P.S. I finished the book during that night, as it is really quite impossible to sleep at Frankfurt airport.

P.P.S. This week’s Economist mentions the D.school, Ideo and more generally design thinking and its growing application to the voluntary sector and government.

Nonstop You! Sleeping at Terminal 1, hall C in Frankfurt

I really like the Lufthansa slogan “Nonstop You”. It appeals to my self-centered self :-). And looks very customer oriented. On my way to Frankfurt, it seemed a fitting slogan – good service, uneventful flight, even a sandwich.

On my way back – cancelled flight to Prague at 11 at night. A mob of a hudred Czech and German travellers, with a few Spanish thrown in, roam through Frankfurt airport. Little help from Lufthansa. “Someone has to responsible” shouts the Spanish lady. Klaus, the clerk at the Lufthansa desk, books me for the following morning (making me miss an important meeting) and tells me calmly there is no hotel room in Frankfurt and invites me to spend the night at the airport (he is not staying, however, it is just me – non-stop me!).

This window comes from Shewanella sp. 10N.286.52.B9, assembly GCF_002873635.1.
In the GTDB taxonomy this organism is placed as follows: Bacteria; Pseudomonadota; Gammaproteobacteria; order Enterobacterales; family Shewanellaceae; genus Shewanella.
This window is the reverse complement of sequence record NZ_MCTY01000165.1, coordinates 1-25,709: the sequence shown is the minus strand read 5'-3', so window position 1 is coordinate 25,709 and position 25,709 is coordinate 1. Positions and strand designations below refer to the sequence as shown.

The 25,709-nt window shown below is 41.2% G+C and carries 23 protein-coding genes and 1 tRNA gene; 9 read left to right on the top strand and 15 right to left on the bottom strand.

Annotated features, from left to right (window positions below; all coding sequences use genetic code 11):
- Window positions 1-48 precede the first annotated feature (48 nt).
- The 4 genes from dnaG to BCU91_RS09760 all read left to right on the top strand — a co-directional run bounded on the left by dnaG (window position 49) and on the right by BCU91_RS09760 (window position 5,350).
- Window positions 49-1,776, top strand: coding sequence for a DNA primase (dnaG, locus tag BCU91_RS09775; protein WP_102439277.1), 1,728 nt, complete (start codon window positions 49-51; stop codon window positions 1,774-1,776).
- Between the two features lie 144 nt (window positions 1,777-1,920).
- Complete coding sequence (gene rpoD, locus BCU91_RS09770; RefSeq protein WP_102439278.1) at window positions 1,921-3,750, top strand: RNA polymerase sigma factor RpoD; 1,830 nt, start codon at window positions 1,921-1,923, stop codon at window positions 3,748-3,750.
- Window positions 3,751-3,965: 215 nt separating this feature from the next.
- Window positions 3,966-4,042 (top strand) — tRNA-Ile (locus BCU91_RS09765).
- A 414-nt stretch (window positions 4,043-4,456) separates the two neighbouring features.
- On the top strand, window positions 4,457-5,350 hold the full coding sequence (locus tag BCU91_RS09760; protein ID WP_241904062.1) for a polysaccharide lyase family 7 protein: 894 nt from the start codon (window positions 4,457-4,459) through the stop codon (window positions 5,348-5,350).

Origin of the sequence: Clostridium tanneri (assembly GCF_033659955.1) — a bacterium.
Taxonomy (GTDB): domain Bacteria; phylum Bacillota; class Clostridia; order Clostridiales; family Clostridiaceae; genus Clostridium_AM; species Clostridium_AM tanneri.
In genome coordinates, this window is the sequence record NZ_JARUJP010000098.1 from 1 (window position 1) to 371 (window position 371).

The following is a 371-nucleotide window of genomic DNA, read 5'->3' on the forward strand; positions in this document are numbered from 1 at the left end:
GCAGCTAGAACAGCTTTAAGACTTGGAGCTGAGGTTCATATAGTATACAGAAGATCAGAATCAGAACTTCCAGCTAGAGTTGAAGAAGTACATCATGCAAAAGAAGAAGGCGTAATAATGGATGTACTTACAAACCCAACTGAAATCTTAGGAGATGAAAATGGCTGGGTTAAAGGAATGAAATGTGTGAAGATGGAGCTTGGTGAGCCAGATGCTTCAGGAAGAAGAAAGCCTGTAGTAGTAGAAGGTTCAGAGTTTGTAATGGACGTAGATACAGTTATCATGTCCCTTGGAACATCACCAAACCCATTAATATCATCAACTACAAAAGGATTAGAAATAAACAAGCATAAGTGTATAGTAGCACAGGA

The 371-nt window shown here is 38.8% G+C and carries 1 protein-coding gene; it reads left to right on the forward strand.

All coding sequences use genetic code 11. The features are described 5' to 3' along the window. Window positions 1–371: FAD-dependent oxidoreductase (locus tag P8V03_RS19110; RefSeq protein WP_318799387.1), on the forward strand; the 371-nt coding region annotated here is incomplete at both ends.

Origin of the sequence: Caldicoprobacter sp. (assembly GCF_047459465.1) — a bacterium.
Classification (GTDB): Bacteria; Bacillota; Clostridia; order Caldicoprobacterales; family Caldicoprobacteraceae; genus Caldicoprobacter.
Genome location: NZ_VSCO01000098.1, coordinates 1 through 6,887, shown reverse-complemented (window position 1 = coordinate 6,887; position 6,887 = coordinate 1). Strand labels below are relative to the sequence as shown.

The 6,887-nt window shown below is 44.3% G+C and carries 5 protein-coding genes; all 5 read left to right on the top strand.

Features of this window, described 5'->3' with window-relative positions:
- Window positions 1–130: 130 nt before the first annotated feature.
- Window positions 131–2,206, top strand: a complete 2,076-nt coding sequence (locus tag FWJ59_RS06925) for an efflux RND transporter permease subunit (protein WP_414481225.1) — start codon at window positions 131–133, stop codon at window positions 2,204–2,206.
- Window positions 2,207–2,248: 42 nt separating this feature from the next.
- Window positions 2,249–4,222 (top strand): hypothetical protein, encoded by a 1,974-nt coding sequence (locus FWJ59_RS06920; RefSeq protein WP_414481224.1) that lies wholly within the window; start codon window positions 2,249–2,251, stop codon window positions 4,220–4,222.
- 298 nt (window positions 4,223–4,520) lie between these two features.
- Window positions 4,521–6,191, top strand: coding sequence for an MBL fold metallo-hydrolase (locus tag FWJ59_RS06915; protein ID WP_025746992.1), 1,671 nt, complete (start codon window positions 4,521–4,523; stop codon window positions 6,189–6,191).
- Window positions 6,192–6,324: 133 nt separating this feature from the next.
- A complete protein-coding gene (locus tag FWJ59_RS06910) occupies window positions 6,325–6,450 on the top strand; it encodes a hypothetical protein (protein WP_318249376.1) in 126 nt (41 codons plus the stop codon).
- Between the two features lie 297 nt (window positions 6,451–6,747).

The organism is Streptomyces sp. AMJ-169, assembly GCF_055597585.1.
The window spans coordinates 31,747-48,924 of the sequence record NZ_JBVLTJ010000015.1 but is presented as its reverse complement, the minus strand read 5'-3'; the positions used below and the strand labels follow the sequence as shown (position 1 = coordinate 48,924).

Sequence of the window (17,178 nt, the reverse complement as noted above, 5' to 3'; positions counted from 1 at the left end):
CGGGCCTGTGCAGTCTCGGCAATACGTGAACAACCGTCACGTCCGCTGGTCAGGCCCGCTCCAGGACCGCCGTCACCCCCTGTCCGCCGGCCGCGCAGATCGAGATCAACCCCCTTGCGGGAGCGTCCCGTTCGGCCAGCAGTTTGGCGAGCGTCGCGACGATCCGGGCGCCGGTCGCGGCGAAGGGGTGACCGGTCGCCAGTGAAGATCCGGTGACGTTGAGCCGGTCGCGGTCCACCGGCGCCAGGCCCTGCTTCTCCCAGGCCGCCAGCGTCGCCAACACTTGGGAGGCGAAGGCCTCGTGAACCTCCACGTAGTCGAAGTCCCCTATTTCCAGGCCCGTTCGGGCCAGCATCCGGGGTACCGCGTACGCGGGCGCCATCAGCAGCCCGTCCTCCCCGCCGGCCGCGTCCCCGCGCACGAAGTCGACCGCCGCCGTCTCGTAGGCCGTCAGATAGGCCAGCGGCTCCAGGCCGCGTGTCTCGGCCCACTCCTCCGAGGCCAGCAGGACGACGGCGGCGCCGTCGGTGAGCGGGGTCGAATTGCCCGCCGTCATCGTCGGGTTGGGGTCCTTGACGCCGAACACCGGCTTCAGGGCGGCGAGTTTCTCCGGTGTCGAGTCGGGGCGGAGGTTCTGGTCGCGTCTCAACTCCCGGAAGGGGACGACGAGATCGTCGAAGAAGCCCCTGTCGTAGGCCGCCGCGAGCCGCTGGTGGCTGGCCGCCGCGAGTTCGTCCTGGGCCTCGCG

I will write more about this (and about when you can quickly build or destroy trust with your customers – in a crisis) when I recover from that somewhat lonely night. A tip if this ever happens to you –  Terminal 1, hall C, arrivals, is the best one for a sort of sleeping. You learn every day!

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On a Ladder – inferences and kinesthetic speakers